• In CVVH/D problems with arterial lumen of cannula results in collapse of arterial limb of circuit due to negative pressure generated by blood pump. Also produces foam in arterial limb and activation of arterial pressure alarm. Poor flow may result in fall in venous pressure and activation of low venous pressure alarm causing pump to stop
  • Problems with venous lumen (CVVH/D) activates venous high pressure alarmand should stop pump
  • If flow is poor:
    - turn down pump speed
    - clamp filtrate line
    - check no clamps on blood lines
    - check blood lines not otherwise occluded
    - treat hypotension (AV circuits)
    - alter position of patient
    - manipulate catheter (eg pull back slightly)
    - reverse polarity (VV circuits)
    - consider flushing catheter with thrombolytic
    - replace catheter
    If problem has not been rectified within 5 mins blood lines should be disconnected from vascular access and joined end to end so that blood can be recirculated continously to prevent clotting
Complications due to catheter

eg arterial puncture, pneumothorax, infection

  • Results in patient losing approx. 200 ml of blood. Costly in terms of time and resources
  • Earliest sign is darkening of colour of extracorporeal blood. Blood lines in AV circuits feel cool and when lines have clotted completely plasma separates from red cells. In VV circuit venous pressure gradually rises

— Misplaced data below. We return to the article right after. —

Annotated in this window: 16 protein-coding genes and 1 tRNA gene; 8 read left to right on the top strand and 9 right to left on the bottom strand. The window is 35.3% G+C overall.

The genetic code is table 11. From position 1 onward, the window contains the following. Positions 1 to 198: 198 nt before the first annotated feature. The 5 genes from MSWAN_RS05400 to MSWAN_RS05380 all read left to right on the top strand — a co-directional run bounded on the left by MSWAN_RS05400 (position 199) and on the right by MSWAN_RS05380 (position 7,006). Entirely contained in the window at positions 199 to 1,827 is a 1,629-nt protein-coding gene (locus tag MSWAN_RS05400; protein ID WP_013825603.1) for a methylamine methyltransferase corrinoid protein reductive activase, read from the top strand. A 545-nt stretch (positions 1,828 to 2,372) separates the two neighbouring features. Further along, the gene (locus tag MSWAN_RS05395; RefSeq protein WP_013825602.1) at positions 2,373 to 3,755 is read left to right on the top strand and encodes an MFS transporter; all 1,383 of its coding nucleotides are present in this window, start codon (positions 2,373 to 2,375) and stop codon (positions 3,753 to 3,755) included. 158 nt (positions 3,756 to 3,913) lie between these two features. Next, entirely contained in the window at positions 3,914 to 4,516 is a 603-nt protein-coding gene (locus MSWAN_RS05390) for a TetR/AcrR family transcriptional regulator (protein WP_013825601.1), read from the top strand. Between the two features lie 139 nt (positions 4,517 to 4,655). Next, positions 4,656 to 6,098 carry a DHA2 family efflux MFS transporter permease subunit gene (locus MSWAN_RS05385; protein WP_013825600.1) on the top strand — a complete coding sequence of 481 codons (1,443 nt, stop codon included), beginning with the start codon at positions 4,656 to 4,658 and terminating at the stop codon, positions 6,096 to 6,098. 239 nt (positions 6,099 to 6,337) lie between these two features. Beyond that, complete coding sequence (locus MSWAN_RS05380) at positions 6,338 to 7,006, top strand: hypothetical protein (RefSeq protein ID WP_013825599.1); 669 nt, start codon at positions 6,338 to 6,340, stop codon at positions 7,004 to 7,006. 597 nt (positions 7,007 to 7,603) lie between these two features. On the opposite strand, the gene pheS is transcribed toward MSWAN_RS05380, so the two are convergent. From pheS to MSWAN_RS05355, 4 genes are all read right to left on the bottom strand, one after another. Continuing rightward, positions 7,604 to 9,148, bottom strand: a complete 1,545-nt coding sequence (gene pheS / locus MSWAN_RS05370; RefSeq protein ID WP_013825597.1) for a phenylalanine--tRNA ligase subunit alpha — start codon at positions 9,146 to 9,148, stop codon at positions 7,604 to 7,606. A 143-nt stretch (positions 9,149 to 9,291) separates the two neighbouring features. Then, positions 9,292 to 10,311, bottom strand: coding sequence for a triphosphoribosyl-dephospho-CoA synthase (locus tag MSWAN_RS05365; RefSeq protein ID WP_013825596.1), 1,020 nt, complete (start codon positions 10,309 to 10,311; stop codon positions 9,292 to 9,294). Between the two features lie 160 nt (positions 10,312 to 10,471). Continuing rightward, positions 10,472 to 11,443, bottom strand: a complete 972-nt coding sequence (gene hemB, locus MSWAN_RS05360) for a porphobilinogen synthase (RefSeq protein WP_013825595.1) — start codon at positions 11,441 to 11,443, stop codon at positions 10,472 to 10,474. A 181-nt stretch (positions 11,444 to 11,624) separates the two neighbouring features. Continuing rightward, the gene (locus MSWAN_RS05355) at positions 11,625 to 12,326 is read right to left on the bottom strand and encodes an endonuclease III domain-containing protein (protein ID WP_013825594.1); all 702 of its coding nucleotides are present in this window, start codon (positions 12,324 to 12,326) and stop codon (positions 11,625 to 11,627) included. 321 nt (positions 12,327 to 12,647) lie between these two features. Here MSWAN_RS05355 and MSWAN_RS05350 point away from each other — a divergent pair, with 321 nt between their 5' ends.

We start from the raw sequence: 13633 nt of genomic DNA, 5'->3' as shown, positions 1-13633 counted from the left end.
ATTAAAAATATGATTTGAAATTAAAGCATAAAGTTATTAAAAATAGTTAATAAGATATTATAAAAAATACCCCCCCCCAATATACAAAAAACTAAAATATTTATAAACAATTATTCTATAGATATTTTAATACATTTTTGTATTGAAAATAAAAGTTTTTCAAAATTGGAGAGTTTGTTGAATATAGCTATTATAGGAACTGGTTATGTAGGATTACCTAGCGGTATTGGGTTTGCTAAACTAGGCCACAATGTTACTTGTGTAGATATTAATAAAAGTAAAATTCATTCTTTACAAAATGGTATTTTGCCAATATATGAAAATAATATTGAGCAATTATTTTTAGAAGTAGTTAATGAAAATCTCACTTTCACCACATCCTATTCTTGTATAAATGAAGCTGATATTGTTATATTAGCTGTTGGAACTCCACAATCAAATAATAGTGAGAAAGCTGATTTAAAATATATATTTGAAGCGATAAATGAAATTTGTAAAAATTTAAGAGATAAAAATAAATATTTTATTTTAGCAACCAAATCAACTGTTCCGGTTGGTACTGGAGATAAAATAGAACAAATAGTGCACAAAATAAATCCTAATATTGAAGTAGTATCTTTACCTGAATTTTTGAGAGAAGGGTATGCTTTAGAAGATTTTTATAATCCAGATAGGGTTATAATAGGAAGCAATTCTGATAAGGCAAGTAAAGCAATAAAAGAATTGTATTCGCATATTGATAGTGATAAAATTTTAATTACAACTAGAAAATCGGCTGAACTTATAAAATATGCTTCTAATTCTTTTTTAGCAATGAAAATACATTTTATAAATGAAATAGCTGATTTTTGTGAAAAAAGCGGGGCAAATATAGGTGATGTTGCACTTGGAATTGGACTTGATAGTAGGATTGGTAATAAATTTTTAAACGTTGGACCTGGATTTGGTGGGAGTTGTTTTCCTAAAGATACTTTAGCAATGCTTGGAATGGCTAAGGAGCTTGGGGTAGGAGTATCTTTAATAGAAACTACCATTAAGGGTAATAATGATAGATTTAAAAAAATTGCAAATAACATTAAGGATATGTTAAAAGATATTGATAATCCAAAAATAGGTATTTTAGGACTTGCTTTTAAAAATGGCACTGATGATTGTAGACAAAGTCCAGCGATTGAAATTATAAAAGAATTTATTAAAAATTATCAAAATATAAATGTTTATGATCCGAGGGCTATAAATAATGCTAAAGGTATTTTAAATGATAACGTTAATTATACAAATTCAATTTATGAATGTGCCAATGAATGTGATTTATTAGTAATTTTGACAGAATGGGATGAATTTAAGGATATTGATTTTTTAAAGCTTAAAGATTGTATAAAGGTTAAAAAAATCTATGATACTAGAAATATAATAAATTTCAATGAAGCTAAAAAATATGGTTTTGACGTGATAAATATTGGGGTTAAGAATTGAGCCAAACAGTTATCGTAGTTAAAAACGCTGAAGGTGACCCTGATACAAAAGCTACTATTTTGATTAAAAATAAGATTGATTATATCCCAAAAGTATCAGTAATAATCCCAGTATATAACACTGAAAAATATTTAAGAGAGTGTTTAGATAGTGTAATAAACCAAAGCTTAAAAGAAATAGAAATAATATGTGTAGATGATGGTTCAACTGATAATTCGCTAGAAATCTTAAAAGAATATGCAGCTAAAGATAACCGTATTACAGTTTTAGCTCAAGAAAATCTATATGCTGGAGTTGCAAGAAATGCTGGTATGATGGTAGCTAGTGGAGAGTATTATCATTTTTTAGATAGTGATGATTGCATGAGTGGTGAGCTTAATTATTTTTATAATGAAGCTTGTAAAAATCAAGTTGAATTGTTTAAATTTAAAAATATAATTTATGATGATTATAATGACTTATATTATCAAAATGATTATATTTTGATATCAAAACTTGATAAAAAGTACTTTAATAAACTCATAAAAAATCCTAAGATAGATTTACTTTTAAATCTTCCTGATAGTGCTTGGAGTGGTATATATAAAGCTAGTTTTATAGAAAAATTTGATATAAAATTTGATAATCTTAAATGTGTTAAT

• If clotting suspected turn down speed of pump, clamp venous line and give bolus of 10-50 ml normal saline into arterial line. This dilutes blood sufficiently to reveal any clots. Then unclamp venous line. If clots are well formed as much extracorporeal blood as possible should be washed back (clots will be retained in bubble trap). If there are just "stringy bits" an increase in dose of heparin should be sufficient
  • Heparin resistance is usually due to acquired deficiency of antithrombin III. Can be treated with antithrombin III concentrate or FFP
  • Carries very poor prognosis
  • Control bleeding locally if possible
  • Other options:
    - stop anticoagulation. Circuit less likely to clot if patient is thrombocytopaenic, if predilution used and if blood pump speed is high
    - regional anticoagulation with citrate
    - use prostacyclin. Although widely used large series have not demonstrated benefit
    - change to HD or PD
Poor solute clearance

Can be improved by: